In the Spirit of Thanksgiving, I’ve been thinking a lot lately about my blessings and how privileged I am. As I was walking to class this morning, I pondered the question, “How did I get so lucky to have everything that I do?”. Now, you have to understand this question in context of my experiences lately.

I have a roommate who spent a summer in Africa. On a regular basis, we talk about the living conditions there and the extreme poverty the people face. She told me a story about a gift that she gave to a friend of hers. His birthday was coming up and she wanted to get him something nice. He always tried to look his best so she settled on a necktie. She picked out a normal necktie here in America, one just like I’m sure many of you wear to church each week, and sent it to him as a gift. Upon receiving the gift, he told her how conflicted he was. When she asked why, he told her that he was torn because he didn’t know how best to use the tie. He told her it was the most beautiful thing he had ever seen and he didn’t know how best to show it off to the people in his village. He was torn between wearing it with pride, with the risk of it getting dirty, or framing it on his wall as an art piece in their home. When I think of someone wanting to hang a necktie as art in their home because it is the most beautiful thing they’ve ever seen, I am very humbled.

Another story…I’ve been working in a classroom at an alternative education high school. As part of their education, the students are required to write an essay each month on a topic of the teacher’s choosing. This past month, the prompt was, “What do you want to do when you graduate from high school?”. Now you need to understand that this is not a “normal” high school, this is a school for students who need a little more assistance whether it is for academic, behavioral, or personal problems but it is still a small town in Utah. As I read through the responses from the students, I was again humbled. Their responses ranged from wanting become a fighter or join the military so they could learn to defend themselves (possible abusive background?) to wanting to go to college because no one in their family has ever gone before to wanting a big career so they could take care of their families and have the conveniences they’ve never had. In a school of 300, 80% of the students come from a low socio-economic background, 30% are English language learners. As I discussed their responses with the teacher, he said that the sad statistic is that most of these students will not realize their dreams. Again, humbled.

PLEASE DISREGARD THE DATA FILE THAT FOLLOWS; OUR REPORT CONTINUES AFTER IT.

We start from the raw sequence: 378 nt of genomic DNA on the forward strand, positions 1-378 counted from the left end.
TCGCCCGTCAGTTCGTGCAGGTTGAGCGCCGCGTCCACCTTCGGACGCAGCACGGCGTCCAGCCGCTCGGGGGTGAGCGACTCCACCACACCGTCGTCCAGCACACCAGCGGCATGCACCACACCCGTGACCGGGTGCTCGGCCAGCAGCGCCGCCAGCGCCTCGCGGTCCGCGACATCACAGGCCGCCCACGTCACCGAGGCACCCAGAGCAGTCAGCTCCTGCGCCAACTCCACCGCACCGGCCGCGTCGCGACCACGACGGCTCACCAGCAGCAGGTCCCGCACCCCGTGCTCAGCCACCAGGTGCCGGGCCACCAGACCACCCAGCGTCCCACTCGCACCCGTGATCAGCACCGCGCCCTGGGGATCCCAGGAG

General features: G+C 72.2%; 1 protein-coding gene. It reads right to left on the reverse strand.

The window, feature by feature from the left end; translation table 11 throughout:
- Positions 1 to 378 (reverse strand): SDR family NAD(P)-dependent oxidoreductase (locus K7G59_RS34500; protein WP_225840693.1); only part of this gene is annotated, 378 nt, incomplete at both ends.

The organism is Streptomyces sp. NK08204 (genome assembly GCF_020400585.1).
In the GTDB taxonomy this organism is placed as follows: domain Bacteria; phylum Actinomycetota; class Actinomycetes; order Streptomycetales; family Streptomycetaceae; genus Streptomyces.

When I think of these situations, framing a necktie and wanting to go have a good career to finally have enough money, I am extremely humbled and I am led to ask the question again, “How did I get so lucky to have everything I do?”. I am very blessed. I have plenty of food to eat, nice clothes to wear, and I’m finishing up my college education. I’ve never had the trials that many others have had to face. As I was thinking about this and Thanksgiving, I listened to a talk by Dallin H. Oaks. In that talk, he quotes Tevye from Fiddler on the Roof. Tevye says, “Lord, who has made the lion and the lamb, you decreed I should be what I am; would it spoil some vast eternal plan, if I were a wealthy man?”. I love Dallin H. Oaks’ response, he says, “Yes, Tevye, it might. Let us give thanks for what we are and for the circumstances God has given us for our personal journey through mortality”.

I love the simple reply, “yes, it might”. Although I still do not know why I am given all of these blessings when others are asked to struggle, I feel better in remembering that this is what the Lord has in store for me and if I was called to bear different circumstances, it may not be in line with that vast eternal plan. I ask that all of us remember that simple statement of “yes, it might” as we conclude this Thanksgiving season and move forward to Christmas. Know that where you’re at and what you’ve been given is according to that vast eternal plan the Lord has for you. “Let us give thanks for what we are and for the circumstances God has given us for our personal journey through mortality”.